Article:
they will likely be willing to pay more for a given property if they have a greater income. In this light, we
find that the housing market is also segmented. While more expensive houses are catered to families
and those with relatively high income, other products such as less expensive condominiums and
townhouses are available to singular residents or those who simply cannot afford more expensive
housing. As for how the demand affects revenue, we find many trends. First of all, it is found that
demand for housing follows a pattern relative to the time of year. While there are also more listings
(more supply) during the spring and summer times, it is important to note that a larger percentage of
the real estate supplied is also purchased during these times compared to the other times of year.
“Figure 2” shows this as a higher number of properties for sale in the market is correlated to a higher
number of properties sold. This also illustrates a fundamental idea of economics – an increase in supply
will increase the equilibrium quantity and should as well decrease the equilibrium price. Although there
is an influx in supply at this time, demand is also booming and so there are more profits to be earned.
The main threat to real estate is a recession in the economy. Because the main demand driver is the
income of the consumer, a contraction in the economy and thus a decrease in the income of the
consumers would result in a decrease in demand as they switch from a normal good which is their house
to an inferior good - an alternative. Conversely, the main opportunity in real estate is a boom in
economy. As consumers’ incomes increase, they become more elastic to housing prices and the
suppliers can make more revenue.

Question 3:

        The attractiveness of the real-estate industry in greater Victoria is very high. Victoria boasts one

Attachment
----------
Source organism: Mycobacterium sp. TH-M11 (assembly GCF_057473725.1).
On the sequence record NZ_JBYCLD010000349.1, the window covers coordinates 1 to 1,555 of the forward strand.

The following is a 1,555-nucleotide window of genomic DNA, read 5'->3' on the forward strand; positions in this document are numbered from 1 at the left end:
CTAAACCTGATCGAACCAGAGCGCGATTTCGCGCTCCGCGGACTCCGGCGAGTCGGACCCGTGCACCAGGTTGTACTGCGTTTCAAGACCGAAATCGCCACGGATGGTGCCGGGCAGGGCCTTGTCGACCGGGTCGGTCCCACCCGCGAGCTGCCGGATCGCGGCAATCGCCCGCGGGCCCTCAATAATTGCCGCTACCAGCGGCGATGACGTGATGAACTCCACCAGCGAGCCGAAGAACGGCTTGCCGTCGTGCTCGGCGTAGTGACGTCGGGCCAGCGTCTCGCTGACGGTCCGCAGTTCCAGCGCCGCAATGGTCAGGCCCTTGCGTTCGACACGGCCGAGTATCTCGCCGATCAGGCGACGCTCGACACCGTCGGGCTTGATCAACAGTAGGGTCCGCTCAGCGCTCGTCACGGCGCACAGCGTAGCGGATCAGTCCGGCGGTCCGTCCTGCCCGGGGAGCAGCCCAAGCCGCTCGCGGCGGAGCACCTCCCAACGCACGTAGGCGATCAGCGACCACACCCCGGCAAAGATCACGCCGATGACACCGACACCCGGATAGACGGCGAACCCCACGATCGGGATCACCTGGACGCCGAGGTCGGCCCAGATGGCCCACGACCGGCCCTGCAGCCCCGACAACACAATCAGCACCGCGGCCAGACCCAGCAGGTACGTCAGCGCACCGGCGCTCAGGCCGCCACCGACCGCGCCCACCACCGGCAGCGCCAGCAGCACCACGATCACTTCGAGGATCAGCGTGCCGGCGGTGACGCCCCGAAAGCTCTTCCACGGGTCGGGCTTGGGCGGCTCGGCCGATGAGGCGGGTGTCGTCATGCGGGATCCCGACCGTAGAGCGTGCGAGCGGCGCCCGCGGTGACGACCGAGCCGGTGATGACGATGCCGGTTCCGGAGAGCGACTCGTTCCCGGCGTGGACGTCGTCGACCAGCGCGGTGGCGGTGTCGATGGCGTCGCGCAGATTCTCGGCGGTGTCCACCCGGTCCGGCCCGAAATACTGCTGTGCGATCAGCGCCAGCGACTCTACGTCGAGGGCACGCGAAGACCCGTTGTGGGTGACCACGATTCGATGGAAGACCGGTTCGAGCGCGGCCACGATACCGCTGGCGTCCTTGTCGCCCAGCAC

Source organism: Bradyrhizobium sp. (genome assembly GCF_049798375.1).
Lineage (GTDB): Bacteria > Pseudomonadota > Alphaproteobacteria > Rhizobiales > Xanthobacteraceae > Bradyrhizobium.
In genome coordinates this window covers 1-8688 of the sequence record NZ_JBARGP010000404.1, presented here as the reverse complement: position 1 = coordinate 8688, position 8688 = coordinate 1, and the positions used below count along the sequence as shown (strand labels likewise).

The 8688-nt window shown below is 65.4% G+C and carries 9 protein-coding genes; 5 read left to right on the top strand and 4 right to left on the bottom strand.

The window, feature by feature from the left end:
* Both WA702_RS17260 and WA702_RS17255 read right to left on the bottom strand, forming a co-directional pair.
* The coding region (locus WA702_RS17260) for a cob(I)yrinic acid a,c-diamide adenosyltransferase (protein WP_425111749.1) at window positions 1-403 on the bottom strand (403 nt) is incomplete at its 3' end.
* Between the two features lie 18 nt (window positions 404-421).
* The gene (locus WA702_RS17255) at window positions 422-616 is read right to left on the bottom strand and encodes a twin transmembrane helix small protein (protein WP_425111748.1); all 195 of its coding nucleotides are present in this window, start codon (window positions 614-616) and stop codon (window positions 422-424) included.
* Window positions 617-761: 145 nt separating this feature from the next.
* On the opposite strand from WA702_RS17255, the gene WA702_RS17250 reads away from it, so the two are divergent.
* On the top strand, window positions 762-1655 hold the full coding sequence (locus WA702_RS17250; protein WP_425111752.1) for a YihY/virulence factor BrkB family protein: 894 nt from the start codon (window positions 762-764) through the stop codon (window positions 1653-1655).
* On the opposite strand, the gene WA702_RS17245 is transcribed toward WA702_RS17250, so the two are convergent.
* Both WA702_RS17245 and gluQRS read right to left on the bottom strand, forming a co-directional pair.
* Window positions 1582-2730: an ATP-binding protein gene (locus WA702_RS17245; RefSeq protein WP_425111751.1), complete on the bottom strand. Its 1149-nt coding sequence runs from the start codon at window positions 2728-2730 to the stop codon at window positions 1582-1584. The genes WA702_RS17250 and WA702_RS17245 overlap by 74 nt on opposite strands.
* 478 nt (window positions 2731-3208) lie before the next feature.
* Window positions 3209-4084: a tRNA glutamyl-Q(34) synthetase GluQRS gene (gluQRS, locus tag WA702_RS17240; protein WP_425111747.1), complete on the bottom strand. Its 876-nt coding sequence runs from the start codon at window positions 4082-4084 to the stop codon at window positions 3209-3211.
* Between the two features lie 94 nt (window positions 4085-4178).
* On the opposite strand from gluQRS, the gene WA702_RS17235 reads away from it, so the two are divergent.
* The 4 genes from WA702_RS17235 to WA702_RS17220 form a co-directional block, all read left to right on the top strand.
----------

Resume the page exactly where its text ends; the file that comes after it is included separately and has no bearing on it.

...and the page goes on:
of the most moderate climates in Canada and has many attributes which make owning real estate in
Victoria more desirable. Figure 2 shows a relationship between the total listings and sales throughout
the past two years. The trend illustrates that sales are generally lowest in the start of the winter months
and pick up when Victoria’s winter concludes around March – that real estate sales are linked with time
of year. The B.C. real-estate association predicts sales to drop by 19% this year compared to the last,
however, a 5% recovery is estimated for 2011 sales. (Wison, 2010). Accordingly the price of single family
homes is expected to increase for the remainder of this year and then decrease as we move further into
2011 (Wilson). Reasons for this predicted fluctuation in sales and price in the real-estate industry include
an increasing population in Victoria as well as low interest rates. The increasing population is a key
element for increasing the demand for housing and the lower interest rates will provide capital for those
who are unable to afford houses on their own earnings. There are many buyers and sellers in the
housing market thus giving each player little power. The main barrier to entry is having sufficient capital
to own a house (the fixed cost of purchasing a home) and minimal if any variable costs in maintaining a
property. Therefore the market is open to entry and exit if a player has enough funds or if interest rates
are low enough to allow a player to borrow this capital. Victoria is a very desirable city to live in due to
its beautiful landscape and mild climate. These factors increase the attractiveness of Victoria’s real-
estate market. This being said, the increase in population in Victoria means that more people need a
place to live. Therefore, the housing market should grow. Finally, an increase in the demand of
properties will raise the average price of housing and as a consequence, this makes Victoria's housing
market an attractive industry. However, the constant uncertainty of this market due to its inconsistent
fluctuations in pricing and sales still makes the future performance of the market uncertain.
(1459 words)

Figure 1




 Figure 2
Bibliography

Victoria Condos for Sale. Retrieved November 20, 2010, from
http://canada.condo.com/ForSale?view=list&loc=65709

Buying a Property in Canada. Retrieved November 20, 2010, form
http://www.assignmentscanada.ca/buyingincanada.html

(2010). Tax Rates. Retrieved November 21, 2010, from
http://www.saanich.ca/living/tax/propertytax.html#tax

(2010). What’s New. Retrieved November 20, 2010, from
http://www.victoria.ca/cityhall/departments_fincon_tax.shtml

Sampson, M. (2010). Real Estate Sales Rise in October. Retrieved November 20, 2010, from
http://www.vreb.org/mls_statistics/current_statistics.html

Wislon, C. (2010). Victoria home sales down 19 per cent. Retrieved November 22, 2010, from
http://ca.news.yahoo.com/s/11112010/72/bc-victoria-home-sales-19-cent.html